• Laser surgery : - This operation uses a narrow beam of intense light to kill cancerous and precancerous cells.

  • Loop electrosurgical excision procedure (LEEP) : - This technique uses a wire loop to pass electrical current, which cuts like a surgeon's knife, and remove cells from the mouth of the cervix.

  • Cryosurgery : - This technique involves freezing and killing cancerous and precancerous cells.

  • Hysterectomy : - This major surgery involves removal of the cancerous and precancerous areas, the cervix and the uterus. Hysterectomy is usually done only in certain selected cases of noninvasive cervical cancer.

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Invasive cancers

Cervical cancer that invades deeper than the outside layer of cells on the cervix is referred to as invasive cancer and requires more extensive treatment. Treatment for cervical cancer depends on several factors, such as the stage of the cancer, other health problems you may have and your own preferences about treatment.

Treatment options may include : -

  • Surgery : - Surgery to remove the uterus (hysterectomy) is typically used to treat the early stages of cervical cancer. A simple hysterectomy involves the removal of the cancer, the cervix and the uterus. Simple hysterectomy is typically an option only when the cancer is very early stage - invasion is less than 3 millimeters (mm) into the cervix. A radical hysterectomy - removal of the cervix, uterus, part of the vagina and lymph nodes in the area - is the standard surgical treatment when there's an invasion of greater than 3 mm into the cervix and no evidence of tumor on the walls of the pelvis.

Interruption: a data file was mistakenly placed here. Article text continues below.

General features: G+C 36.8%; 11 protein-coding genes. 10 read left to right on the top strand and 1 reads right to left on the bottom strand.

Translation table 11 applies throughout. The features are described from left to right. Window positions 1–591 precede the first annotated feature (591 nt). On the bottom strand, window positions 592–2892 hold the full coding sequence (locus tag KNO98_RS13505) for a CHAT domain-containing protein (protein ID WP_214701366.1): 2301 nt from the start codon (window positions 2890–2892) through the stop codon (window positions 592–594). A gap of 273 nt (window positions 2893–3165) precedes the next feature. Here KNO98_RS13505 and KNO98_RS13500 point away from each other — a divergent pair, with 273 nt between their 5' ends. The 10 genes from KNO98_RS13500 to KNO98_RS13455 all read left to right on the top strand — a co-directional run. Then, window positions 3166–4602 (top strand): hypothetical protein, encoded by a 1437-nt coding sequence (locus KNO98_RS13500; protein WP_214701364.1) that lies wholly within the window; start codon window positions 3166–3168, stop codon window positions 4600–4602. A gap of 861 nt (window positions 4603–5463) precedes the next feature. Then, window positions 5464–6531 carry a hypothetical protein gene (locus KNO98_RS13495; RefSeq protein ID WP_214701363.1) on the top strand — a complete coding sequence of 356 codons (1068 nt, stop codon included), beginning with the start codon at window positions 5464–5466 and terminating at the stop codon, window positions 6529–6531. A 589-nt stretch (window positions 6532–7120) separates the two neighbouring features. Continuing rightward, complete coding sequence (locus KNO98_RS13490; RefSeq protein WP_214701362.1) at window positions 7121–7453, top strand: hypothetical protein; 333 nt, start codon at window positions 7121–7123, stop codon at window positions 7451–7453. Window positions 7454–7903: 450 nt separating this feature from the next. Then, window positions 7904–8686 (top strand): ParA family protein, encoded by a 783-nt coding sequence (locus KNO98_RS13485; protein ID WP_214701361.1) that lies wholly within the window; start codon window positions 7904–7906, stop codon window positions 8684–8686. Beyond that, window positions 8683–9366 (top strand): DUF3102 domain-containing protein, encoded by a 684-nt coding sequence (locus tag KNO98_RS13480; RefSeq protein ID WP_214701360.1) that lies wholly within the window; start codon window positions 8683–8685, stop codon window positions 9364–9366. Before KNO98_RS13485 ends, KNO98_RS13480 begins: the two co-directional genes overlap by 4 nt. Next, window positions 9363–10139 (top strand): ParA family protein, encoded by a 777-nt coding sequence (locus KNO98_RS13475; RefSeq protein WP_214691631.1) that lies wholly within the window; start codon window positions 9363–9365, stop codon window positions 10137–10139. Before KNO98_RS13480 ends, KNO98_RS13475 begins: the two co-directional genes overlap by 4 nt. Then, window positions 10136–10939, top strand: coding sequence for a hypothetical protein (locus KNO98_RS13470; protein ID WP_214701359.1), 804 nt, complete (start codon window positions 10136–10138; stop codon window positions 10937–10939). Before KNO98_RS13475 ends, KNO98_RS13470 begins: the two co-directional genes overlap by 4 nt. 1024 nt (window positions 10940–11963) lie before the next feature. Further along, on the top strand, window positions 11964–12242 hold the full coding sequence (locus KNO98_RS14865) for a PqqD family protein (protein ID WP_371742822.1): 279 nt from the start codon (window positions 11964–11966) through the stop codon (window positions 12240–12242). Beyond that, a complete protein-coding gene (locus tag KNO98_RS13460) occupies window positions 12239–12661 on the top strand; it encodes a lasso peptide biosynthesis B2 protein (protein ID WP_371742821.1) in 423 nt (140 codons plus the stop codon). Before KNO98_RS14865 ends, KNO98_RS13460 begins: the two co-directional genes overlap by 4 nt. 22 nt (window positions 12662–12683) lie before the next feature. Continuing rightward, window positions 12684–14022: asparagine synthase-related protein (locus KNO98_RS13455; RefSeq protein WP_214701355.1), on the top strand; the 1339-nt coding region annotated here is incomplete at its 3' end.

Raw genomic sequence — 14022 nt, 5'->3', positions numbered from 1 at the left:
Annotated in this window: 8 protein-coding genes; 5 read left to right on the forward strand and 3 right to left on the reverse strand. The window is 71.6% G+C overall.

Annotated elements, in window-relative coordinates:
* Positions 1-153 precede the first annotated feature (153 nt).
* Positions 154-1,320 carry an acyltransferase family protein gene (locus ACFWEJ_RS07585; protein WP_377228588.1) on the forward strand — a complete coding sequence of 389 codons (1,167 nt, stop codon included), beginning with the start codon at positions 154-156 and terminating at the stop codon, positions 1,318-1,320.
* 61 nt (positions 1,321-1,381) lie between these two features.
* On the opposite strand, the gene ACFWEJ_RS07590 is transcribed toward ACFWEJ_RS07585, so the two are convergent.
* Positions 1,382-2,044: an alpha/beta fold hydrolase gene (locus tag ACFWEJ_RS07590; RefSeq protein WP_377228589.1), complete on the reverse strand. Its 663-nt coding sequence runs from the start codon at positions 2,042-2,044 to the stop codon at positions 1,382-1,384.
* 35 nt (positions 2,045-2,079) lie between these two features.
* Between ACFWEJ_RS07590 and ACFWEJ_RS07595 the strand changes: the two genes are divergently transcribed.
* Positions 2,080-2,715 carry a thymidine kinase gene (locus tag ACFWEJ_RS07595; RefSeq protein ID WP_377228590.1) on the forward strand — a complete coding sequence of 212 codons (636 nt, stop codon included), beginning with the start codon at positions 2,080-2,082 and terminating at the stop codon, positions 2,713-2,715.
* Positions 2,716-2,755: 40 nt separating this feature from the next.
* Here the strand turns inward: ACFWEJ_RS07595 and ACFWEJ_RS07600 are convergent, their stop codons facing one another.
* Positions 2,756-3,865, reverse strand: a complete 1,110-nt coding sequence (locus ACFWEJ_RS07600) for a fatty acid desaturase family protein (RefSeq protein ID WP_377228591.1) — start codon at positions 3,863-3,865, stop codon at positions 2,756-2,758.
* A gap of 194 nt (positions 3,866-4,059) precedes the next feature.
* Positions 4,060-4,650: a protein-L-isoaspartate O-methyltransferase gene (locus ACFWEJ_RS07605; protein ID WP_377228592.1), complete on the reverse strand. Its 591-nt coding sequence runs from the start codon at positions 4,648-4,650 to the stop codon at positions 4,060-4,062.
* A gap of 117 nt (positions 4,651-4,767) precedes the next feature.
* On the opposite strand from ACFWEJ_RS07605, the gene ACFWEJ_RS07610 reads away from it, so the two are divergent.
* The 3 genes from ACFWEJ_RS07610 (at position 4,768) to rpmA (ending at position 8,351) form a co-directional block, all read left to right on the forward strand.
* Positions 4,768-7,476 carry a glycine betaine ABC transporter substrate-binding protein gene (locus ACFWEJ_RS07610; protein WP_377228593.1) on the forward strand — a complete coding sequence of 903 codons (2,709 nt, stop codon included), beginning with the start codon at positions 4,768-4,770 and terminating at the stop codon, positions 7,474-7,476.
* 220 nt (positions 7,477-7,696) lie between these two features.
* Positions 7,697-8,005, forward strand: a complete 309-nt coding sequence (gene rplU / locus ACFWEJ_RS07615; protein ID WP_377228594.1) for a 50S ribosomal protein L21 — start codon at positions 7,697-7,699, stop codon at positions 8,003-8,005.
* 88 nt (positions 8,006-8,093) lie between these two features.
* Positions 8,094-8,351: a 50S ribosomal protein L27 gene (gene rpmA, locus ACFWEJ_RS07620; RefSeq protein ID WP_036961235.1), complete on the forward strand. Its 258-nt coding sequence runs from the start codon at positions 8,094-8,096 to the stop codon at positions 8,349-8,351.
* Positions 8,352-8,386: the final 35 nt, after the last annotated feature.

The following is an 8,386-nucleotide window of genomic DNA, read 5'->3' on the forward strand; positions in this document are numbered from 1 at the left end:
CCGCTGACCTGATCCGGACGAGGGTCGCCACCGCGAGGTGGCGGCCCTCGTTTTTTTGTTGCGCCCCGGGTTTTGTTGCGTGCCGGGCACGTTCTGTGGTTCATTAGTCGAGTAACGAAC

Hysterectomy can cure early-stage cervical cancers and prevent cancer from coming back, but removing the uterus makes it impossible to become pregnant in the future. Expect about six weeks of recovery time. Temporary side effects of radical hysterectomy include pelvic pain and difficulty with bowel movements and urination.

  • Radiation : - Radiation therapy uses high-powered energy to kill cancer cells. Radiation therapy can be given externally using external beam radiation or internally (brachytherapy) by placing devices filled with radioactive material near your cervix. Radiation therapy is as effective as surgery for early-stage cervical cancer. For women with more advanced cervical cancer, radiation is often the best treatment.